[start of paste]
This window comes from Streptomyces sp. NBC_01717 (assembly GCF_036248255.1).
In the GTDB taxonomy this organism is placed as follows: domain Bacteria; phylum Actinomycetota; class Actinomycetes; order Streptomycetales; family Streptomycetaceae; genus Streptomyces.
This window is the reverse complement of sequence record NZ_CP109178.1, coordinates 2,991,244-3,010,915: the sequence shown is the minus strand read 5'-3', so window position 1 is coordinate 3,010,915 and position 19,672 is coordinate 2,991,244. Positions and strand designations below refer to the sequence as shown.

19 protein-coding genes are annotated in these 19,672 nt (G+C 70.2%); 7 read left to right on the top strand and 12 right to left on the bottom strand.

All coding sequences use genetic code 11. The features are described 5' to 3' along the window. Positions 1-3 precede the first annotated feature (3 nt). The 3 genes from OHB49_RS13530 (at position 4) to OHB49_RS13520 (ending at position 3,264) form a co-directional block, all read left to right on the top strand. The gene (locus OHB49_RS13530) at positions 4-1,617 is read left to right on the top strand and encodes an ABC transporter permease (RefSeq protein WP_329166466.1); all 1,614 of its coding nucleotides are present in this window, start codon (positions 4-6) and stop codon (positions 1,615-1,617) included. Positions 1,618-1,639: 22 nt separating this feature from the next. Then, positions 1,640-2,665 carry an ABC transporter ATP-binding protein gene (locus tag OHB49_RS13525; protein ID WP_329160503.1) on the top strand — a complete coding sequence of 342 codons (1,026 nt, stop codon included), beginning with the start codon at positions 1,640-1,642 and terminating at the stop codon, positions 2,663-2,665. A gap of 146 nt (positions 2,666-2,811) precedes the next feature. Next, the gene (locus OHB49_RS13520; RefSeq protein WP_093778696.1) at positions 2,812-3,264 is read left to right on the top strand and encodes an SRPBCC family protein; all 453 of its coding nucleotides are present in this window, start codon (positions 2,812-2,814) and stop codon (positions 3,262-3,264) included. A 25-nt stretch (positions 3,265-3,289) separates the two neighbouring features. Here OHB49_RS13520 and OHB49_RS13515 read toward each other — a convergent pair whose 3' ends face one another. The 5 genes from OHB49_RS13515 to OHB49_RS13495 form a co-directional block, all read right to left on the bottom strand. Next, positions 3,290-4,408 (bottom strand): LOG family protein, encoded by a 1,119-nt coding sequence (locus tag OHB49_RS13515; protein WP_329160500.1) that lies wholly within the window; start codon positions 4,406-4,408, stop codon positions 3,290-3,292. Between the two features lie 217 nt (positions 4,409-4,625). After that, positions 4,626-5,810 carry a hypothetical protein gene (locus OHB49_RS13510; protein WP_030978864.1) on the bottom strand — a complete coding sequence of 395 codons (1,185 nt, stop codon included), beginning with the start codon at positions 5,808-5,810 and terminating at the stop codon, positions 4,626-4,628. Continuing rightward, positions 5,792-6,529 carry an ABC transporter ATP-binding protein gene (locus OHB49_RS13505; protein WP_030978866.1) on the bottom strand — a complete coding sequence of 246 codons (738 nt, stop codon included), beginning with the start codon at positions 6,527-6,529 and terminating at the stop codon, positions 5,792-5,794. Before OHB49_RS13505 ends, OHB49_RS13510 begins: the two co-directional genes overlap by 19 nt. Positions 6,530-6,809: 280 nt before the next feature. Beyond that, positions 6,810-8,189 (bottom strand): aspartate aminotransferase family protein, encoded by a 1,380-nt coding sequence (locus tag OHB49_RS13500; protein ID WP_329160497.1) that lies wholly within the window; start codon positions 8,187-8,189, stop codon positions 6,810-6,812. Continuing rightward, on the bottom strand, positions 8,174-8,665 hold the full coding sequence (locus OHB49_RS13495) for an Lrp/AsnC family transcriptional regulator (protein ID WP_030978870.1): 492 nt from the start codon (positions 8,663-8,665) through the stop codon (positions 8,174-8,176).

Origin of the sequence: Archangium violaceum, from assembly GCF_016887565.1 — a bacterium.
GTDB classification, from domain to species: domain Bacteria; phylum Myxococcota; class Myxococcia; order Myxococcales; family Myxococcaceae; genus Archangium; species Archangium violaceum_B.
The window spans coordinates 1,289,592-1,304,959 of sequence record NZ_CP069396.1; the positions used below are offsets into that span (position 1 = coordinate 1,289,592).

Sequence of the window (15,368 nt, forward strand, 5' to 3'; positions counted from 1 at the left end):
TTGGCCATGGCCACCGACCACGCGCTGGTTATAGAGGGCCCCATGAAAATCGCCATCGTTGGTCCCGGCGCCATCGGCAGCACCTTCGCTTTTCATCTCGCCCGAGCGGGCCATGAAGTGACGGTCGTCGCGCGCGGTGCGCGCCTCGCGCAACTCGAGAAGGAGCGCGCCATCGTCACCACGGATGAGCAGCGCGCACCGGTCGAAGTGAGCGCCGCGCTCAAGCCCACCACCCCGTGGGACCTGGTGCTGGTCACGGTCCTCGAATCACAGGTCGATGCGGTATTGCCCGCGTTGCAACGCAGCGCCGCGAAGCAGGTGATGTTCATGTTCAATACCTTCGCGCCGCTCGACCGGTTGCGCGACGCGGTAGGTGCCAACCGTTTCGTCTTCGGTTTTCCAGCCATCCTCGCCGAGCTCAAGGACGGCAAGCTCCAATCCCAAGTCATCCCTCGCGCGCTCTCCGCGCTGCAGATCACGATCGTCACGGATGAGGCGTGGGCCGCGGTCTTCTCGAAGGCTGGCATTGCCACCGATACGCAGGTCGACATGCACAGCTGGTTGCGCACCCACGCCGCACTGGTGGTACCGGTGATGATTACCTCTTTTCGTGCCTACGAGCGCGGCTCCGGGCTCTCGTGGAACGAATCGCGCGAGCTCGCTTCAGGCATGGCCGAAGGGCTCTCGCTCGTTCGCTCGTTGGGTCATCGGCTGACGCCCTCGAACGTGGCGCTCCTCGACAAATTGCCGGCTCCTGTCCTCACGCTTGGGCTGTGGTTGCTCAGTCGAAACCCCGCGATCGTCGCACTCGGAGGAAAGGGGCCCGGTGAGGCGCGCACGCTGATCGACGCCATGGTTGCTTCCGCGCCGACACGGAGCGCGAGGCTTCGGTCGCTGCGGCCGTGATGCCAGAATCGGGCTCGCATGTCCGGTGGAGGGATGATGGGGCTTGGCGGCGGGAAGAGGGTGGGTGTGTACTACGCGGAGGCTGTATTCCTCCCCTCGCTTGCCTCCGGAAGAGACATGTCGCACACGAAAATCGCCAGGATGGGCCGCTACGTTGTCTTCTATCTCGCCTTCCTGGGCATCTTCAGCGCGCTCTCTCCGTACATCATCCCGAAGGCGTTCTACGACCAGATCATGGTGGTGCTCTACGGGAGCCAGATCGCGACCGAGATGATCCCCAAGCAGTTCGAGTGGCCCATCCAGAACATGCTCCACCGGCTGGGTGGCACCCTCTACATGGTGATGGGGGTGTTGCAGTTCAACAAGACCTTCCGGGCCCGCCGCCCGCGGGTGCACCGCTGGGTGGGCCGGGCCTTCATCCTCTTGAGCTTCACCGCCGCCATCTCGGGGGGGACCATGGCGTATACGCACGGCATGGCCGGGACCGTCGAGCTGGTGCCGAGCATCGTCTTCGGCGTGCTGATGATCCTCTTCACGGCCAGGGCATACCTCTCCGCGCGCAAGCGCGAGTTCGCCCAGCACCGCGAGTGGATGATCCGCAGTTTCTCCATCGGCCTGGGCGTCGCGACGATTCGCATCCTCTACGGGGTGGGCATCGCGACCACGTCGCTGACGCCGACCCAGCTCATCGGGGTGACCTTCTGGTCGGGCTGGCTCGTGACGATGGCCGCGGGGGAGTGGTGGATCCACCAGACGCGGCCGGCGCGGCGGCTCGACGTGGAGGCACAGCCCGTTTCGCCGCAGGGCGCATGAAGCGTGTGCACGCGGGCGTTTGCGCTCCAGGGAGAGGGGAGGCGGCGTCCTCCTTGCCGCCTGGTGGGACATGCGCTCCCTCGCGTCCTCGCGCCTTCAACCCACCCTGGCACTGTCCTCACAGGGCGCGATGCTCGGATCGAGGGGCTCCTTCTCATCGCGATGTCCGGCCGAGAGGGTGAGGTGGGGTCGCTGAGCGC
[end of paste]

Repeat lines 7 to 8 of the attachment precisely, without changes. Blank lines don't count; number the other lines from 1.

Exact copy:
GTDB classification, from domain to species: domain Bacteria; phylum Myxococcota; class Myxococcia; order Myxococcales; family Myxococcaceae; genus Archangium; species Archangium violaceum_B.
The window spans coordinates 1,289,592-1,304,959 of sequence record NZ_CP069396.1; the positions used below are offsets into that span (position 1 = coordinate 1,289,592).